Imparting complex behaviors to soft robots generally entails complex designs and carefully engineered structures. As such, making soft structures with behaviors such as stiffening, bistability and rapid snapping deformations generally requires specialized solutions. This work introduces the use of short inflatable tubes that buckle under compression to realize behaviors such as self-stiffening, bistability and snap-through induced rapid deformations. These inflatable tubes have a nonlinear behavior resulting from these tubes having two stable states, the buckled and unbuckled states, and the complex transition between states which entails a snap-through buckling instability during the buckling transition, and a range of deformation where the tube is bistable as it is stable in either the buckled or unbuckled states. This work shows how the dimensions of the inflatable tubes affect this behavior and proposes a numerical model that can describe the entire cyclic behavior of buckling and unbuckling inflatable tubes. It is then demonstrated how simply connected multiple inflatable tube segments in series can be used to produce complex robotic behaviors. A soft robotic hand is demonstrated that uses the characteristics of unbuckling inflatable tubes for self-stiffening, and a grasping tool capable of slow or rapid motions by making use of the ability of serially connected inflatable tubes to transition from bistability to monostability.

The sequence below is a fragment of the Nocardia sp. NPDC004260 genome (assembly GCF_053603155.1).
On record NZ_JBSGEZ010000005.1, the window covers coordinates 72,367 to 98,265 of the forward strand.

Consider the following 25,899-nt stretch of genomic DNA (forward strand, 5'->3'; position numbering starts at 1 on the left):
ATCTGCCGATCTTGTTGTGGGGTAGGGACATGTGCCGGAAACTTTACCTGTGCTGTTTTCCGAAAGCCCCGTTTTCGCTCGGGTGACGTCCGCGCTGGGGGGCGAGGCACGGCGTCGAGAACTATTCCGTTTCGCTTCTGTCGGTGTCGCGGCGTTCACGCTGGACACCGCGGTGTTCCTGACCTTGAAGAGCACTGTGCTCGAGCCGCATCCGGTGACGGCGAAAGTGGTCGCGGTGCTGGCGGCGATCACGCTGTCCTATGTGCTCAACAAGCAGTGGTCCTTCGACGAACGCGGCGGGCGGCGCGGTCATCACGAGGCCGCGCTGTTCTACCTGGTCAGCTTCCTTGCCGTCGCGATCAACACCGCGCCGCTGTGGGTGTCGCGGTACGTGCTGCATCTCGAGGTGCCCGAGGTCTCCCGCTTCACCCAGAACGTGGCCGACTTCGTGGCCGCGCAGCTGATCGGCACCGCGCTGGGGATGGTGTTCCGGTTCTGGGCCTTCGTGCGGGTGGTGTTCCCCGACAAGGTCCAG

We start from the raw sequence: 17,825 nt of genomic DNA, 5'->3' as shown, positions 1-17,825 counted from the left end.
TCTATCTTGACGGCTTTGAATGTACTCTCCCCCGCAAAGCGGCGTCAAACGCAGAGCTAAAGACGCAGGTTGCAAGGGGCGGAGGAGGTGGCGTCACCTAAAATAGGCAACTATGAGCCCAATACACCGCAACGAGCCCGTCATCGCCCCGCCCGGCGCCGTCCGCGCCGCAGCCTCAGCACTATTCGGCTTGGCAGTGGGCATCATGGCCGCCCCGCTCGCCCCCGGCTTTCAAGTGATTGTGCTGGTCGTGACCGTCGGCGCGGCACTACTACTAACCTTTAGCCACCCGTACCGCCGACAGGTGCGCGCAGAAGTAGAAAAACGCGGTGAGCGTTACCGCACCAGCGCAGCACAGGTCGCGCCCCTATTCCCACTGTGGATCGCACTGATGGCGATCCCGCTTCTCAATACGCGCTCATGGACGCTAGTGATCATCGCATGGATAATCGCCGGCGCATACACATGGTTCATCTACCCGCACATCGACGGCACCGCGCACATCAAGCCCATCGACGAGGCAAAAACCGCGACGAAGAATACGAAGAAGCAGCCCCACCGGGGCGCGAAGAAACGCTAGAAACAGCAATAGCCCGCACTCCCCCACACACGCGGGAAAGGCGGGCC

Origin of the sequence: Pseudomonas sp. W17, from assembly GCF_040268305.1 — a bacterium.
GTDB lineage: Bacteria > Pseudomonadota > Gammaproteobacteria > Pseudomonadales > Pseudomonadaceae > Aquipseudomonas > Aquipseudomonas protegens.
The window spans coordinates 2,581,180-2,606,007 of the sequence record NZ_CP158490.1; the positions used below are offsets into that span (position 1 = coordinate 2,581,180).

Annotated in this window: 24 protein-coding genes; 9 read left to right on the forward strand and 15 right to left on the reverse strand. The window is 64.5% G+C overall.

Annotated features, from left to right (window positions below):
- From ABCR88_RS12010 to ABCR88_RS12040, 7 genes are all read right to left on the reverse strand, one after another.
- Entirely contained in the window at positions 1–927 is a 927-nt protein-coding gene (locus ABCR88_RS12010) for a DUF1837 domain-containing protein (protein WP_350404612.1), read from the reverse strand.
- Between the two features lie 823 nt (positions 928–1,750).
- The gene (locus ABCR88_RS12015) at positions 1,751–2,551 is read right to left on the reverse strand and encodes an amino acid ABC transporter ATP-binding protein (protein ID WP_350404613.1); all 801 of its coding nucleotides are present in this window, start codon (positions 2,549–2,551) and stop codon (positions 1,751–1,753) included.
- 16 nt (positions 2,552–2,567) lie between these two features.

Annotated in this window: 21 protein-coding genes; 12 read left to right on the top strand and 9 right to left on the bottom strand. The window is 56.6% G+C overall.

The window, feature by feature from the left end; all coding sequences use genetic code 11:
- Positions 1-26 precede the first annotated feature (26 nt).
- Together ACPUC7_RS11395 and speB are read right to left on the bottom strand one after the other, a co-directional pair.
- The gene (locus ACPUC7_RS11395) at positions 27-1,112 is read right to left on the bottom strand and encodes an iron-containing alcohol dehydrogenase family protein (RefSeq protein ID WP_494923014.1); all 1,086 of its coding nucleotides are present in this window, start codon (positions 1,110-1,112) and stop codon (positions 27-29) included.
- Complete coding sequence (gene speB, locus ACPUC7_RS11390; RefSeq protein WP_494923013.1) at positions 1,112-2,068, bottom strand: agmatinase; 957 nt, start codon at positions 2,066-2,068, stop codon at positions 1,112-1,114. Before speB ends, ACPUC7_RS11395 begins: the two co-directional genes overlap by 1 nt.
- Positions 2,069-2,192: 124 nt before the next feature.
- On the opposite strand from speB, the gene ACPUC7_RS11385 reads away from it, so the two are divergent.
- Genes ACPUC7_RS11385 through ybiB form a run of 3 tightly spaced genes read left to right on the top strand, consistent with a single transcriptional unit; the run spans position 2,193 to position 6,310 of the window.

Harnessing the nonlinear properties of buckling inflatable tubes for complex robotic behaviors

See full text for more information.

Read full text on ScienceDirect

DOI: 10.1016/j.mattod.2023.02.005